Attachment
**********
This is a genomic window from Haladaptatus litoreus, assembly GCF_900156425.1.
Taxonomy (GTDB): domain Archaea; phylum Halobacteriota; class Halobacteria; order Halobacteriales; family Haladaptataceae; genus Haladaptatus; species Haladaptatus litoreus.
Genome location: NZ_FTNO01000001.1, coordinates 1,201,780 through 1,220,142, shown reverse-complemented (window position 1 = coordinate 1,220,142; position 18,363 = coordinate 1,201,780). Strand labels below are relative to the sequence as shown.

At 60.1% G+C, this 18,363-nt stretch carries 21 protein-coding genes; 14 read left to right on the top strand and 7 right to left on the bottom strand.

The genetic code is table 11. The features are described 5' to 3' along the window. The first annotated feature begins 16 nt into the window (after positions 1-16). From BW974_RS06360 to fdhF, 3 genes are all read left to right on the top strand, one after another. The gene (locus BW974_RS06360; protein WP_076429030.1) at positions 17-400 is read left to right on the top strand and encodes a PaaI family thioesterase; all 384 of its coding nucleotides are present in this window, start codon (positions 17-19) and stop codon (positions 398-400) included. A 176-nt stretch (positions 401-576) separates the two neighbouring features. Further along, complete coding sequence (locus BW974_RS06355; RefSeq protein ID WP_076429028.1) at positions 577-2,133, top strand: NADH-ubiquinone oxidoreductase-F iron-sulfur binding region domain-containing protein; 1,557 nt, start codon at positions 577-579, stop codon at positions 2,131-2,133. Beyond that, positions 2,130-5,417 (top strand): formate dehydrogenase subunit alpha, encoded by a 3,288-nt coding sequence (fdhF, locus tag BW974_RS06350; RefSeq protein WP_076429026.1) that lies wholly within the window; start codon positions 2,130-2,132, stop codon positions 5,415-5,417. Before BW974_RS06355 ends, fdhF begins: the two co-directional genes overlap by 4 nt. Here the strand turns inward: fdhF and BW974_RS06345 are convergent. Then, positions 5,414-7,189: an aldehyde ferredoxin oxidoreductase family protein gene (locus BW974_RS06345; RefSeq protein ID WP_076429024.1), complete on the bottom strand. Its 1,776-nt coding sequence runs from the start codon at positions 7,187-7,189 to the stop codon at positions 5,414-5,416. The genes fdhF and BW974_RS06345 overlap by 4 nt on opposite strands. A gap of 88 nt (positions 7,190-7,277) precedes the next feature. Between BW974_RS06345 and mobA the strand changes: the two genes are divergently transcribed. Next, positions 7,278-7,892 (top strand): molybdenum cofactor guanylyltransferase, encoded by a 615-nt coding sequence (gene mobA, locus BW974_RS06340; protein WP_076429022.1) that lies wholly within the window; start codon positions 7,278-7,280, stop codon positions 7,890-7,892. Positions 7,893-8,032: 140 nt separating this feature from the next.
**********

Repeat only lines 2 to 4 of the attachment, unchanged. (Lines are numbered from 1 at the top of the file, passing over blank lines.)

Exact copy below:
Taxonomy (GTDB): domain Archaea; phylum Halobacteriota; class Halobacteria; order Halobacteriales; family Haladaptataceae; genus Haladaptatus; species Haladaptatus litoreus.
Genome location: NZ_FTNO01000001.1, coordinates 1,201,780 through 1,220,142, shown reverse-complemented (window position 1 = coordinate 1,220,142; position 18,363 = coordinate 1,201,780). Strand labels below are relative to the sequence as shown.

At 60.1% G+C, this 18,363-nt stretch carries 21 protein-coding genes; 14 read left to right on the top strand and 7 right to left on the bottom strand.